Failing student writing at desk
Inside the Classroom

Are Students Really Failing?

“What? Why would I watch iCarly or Wizards of Waverly Place? Oh, no! I’m on my son’s Netflix portal, not mine!” Has this ever happened to you? It’s called personalizing, and it happens almost everywhere today.

We live in a world where technology enables deep levels of personalization. Even the coupons at the grocery stores are targeted toward our shopping patterns. If you don’t believe me, check out this article from Forbes about how Target identified that a teen shopper was pregnant before her dad knew.


The problem is that while personalization happens all around us, it is least likely to happen in our schools. I believe that this lack of personalization is a contributing factor to many of the sad statistics that are posted about schools.

The Eli and Edythe Broad Foundation reports that two-thirds of eighth graders cannot read proficiently. StudentsFirst reminds us that the United States placed twenty-seventh of out of thirty countries in math on the Programme for International Student Assessment (PISA). says that only 25% of high school graduates are college-ready in English, reading, science, and math. These stark statistics could be used to make the case that students are failing in our schools. But placing the blame for failure on students may be oversimplifying the real issue.

I read these stats and I don’t see students who are failing; instead, I see an educational system that is failing its students. Students are disengaging from school because it lacks meaning to them.


Let’s explore this idea with an analogy. Most people accept that no two snowflakes are alike. Snowflakes are composed of two basic elements—hydrogen and oxygen. Yet the same people who recognize the infinite diversity among snowflakes will accept that giving the same instruction to a classroom full of students is sound pedagogy.

The human body is composed of over sixty elements and seven octillion atoms. Given this, it seems mathematically impossible to accept that one instructional method could be appropriate for any class of students. In my mind, it’s our willingness to treat students as a class and not as individuals that is leading to their disengagement.

We have to be willing to provide the same level of personalization to students once they step into our schools that they experience outside our classrooms from apps like Netflix, iTunes, and Facebook. Adding technology to personalize instruction while fostering the strengths of the relationships between teachers and students is a way to keep students from disengaging in our schools. This idea is better known as blended learning.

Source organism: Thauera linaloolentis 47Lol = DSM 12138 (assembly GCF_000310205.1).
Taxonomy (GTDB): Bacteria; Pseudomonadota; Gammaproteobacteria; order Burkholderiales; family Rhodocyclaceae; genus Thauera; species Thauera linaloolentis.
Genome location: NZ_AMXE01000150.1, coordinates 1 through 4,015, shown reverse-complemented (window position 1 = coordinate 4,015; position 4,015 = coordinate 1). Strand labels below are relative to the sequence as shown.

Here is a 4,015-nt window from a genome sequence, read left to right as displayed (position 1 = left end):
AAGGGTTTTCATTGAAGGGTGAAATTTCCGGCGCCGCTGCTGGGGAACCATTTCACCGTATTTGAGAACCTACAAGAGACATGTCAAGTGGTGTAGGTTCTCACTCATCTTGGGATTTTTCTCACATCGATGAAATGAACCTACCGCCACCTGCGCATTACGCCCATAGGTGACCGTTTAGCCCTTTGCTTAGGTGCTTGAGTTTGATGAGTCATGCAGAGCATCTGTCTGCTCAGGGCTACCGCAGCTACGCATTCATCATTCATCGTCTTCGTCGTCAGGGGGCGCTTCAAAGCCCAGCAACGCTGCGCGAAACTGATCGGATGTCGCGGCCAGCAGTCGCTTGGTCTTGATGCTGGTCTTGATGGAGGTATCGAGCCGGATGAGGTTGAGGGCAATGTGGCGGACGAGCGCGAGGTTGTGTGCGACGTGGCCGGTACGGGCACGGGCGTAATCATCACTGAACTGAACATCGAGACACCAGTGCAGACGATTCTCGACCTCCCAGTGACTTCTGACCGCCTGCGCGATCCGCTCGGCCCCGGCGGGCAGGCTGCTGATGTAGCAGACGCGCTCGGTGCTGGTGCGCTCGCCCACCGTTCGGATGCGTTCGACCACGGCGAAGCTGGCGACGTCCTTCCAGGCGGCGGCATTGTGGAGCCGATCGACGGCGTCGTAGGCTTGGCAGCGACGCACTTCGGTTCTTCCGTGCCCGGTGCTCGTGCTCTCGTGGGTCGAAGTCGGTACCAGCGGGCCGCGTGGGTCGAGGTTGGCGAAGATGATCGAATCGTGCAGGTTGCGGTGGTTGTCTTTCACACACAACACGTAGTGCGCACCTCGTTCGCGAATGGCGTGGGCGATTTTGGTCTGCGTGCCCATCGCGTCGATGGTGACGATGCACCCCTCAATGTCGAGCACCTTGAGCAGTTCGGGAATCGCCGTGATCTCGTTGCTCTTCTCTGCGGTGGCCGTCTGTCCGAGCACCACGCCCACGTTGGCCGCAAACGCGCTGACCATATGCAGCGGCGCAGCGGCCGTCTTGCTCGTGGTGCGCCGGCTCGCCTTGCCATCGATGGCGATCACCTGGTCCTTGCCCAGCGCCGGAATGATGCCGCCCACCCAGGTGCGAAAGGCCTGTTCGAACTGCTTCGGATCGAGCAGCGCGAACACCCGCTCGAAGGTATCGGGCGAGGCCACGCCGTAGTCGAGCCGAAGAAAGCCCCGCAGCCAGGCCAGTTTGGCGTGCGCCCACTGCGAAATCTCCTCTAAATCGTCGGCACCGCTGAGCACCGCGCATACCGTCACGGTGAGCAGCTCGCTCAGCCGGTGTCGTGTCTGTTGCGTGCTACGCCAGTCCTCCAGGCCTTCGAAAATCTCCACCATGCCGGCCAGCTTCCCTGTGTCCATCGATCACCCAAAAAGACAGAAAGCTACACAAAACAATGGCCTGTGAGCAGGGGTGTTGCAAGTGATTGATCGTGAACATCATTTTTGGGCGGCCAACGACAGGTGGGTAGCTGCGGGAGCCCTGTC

Our schools will continue to fail our students until we recognize students as individuals and not as classes. If we want students to stay engaged, then we have to build personalized learning environments that are meaningful for students. In other words, a student doesn’t have to wade through material that is not as relevant, just like I don’t have to scroll through all eleventy seasons of Disney programming to find my Netflix faves. Instead, students should have access to customized content playlists based on their learning needs and preferences.

About the Author


Stacy Hawthorne

Stacy Hawthorne, Lead Strategist at Hawthorne Education, works with schools and districts across the United States as they design and implement technology-rich educational models. She started her consulting work with Evergreen Education Group, authors of the annual Keeping Pace report and a trusted consultant to some of the largest school districts in the country. Prior to her work with Evergreen, Stacy conceived and implemented a successful blended learning program as Technology Integration Coordinator for Medina City Schools in Ohio. Her passion for student-centric and technology-rich learning models grew from her experience as a classroom teacher.

Additionally, Stacy is the Past-President for ISTE’s Administrator professional learning network. Stacy was awarded the Silver President’s Volunteer Service award in 2015 for her efforts. Stacy was a contributor to iNACOL’s Blended Learning Teacher Competency Framework that was released in October of 2014 and a researcher for the 2014 Keeping Pace with Digital Learning and 2015 Proof Points projects.